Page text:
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 12 January 2016

Pantheon Resources plc

VOS#1 wellTesting Update

 Pantheon Resources plc (“the Company”), the AIM-quoted oil and gas exploration and production company with a 50% working interest in several projects in Tyler and Polk Counties, East Texas, announces the following operational update.

 Update on flow testing operations at VOS#1 well, Tyler County, onshore East Texas

 The VOS#1 well encountered 107 feet of net pay at a depth of c.15,150 feet, in the Eagle Ford sandstone, the primary target of the well. This is more than 70% greater than the net pay encountered in the recently completed VOBM#1 well in Polk County. The well initially flowed high rates of natural gas and 39 degree gravity oil at a flowing tubing pressure (“FTP”) of 8,400 pounds per square inch. The net pay and initial flow rates are consistent with a well exceeding a PMean ultimate recovery of c.3 million barrels of oil equivalent.

 During subsequent testing operations, all three producing parameters (gas production, oil production and FTP) decreased suddenly, indicating the presence of a blockage. Subsequent changes to the choke size at the surface over several days had no impact on either the FTP or production rates, confirming the likely presence of a blockage within the production interval at the perforations. The JV has subsequently decided to perform a bottom hole pressure build up test, which is estimated to take 72 hours and which has recently commenced. This will allow a definitive analysis of the type of blockage and allow for appropriate remedial action, which could take up to an additional seven days.

 Jay Cheatham, CEO, said

“From the V0S#1 well, the net pay encountered and initial flow rates are very encouraging. Although we are disappointed that we cannot report production numbers at this time, I am confident we will be able to remedy the downhole issue, which is most likely heavy mud blocking perforations. Similar blockages are known to have occurred in the analogous, nearby Double A Wells field and were subsequently successfully remedied. Even at the reduced flow rates after the blockage, the well is still flowing commercial quantities of hydrocarbons. Without the blockage, our data suggests that this has the potential to be an exceptional well.”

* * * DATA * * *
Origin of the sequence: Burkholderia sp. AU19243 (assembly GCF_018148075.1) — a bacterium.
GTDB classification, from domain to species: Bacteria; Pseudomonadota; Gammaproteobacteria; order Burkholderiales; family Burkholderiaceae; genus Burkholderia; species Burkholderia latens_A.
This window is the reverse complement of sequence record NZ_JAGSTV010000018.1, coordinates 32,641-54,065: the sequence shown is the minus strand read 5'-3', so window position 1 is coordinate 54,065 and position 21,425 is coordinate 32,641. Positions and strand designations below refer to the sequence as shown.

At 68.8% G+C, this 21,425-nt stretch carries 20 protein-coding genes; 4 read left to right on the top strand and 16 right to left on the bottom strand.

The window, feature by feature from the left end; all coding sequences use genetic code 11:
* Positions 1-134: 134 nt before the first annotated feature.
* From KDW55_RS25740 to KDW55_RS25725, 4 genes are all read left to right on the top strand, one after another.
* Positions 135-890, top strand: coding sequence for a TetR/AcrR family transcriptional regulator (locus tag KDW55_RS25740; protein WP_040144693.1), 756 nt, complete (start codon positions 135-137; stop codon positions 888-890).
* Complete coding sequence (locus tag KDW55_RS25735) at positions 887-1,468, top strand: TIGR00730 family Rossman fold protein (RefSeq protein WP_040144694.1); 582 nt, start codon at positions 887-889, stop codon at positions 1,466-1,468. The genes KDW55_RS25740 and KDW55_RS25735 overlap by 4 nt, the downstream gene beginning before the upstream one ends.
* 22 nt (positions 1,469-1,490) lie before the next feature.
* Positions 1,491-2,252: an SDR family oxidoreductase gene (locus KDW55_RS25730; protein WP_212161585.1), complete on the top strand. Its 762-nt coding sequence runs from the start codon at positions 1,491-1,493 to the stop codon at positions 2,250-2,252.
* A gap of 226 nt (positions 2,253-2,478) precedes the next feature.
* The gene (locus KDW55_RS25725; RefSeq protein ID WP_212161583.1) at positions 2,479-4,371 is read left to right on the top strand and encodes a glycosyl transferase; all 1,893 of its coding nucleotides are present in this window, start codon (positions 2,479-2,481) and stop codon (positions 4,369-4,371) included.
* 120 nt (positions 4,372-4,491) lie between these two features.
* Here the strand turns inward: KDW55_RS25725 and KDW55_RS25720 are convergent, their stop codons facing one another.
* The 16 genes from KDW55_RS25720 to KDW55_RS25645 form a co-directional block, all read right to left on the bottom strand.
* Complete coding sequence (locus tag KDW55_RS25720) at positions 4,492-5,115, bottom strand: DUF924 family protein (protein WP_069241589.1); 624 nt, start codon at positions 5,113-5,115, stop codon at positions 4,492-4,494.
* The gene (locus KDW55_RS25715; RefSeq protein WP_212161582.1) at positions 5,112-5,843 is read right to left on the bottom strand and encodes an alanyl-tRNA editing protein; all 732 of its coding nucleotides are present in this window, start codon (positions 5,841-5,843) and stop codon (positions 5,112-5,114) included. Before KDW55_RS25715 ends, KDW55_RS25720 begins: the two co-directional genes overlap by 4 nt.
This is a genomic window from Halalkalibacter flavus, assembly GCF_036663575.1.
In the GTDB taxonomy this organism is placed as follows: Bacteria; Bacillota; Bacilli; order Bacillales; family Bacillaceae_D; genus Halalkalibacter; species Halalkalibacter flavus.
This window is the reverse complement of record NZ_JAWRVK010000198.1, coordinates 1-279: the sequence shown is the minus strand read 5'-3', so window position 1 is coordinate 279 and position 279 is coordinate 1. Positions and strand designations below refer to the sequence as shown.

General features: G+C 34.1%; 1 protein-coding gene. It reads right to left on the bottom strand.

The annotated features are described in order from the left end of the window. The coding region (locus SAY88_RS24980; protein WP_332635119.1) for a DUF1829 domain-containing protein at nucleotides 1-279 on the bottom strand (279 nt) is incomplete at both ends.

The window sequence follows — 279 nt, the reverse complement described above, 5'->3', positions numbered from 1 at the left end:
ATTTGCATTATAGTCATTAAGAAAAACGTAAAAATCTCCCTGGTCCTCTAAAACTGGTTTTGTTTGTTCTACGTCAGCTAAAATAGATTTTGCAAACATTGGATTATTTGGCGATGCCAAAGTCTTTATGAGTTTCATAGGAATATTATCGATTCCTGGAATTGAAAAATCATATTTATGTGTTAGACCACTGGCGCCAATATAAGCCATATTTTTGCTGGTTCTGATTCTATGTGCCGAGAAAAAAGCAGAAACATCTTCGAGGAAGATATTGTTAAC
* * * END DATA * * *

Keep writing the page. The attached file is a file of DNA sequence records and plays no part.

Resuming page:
For further information on Pantheon Resources plc, see the website at: www.pantheonresources.com

 

–ENDS–

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Oil has continued its rollercoaster ride into the new year, with Brent crude falling below $35 a barrel for the first time in 11 years.

Brent crude sank by 4.2% to $34.88 a barrel, surpassing its late December fall, and taking the price to its lowest level since 1 July 2004.

The price of US crude dropped 3.3% to $34.77 a barrel.

The sharp falls followed a short-lived rally on Monday after Saudi Arabia broke diplomatic ties with Iran.

Analysts said fears over the worsening relations between Saudi Arabia and Iran, which had initially raised concerns about possible supply disruptions and boosted the oil price, had now been overtaken by pessimism over oil cartel Opec ever agreeing on a production ceiling.

How low?

Historically, Opec has cut production to support prices. But led by Saudi Arabia, by far the group’s most powerful member, the group has resolutely refused to trim supply this time.

Rising tensions over Saudi Arabia’s execution of Shia cleric Sheikh Nimr al-Nimr mean that any agreement is now deemed less likely than ever.

“With relations between Opec kingpins Saudi Arabia and Iran at a historic low point, it solidifies an already unlikely scenario that Opec might cut output,” said Barclays analyst Alia Moubayed.

Since mid-2014, oil prices have slumped 70% mainly because of oversupply. This in turn is largely due to US shale oil flooding the market.

At the same time, demand has fallen because of a slowdown in economic growth in China and Europe.

Iranian oil exports are also expected to rise later this year once Western sanctions against Tehran for its nuclear programme are lifted, increasing the oversupply of oil.

Opec is hoping that refusing to cut production will help to drive US shale producers out of business, believing that they will fall victim to lower prices long before its own members, and has forecast that prices will recover to $70 a barrel by 2020.

Goldman Sachs has warned that oil prices could go as low a $20 a barrel, but most analysts are expecting the price to stabilise in the second half of the year as supply from non-Opec nations slows and demand remains relatively robust.

Source: BBC News Online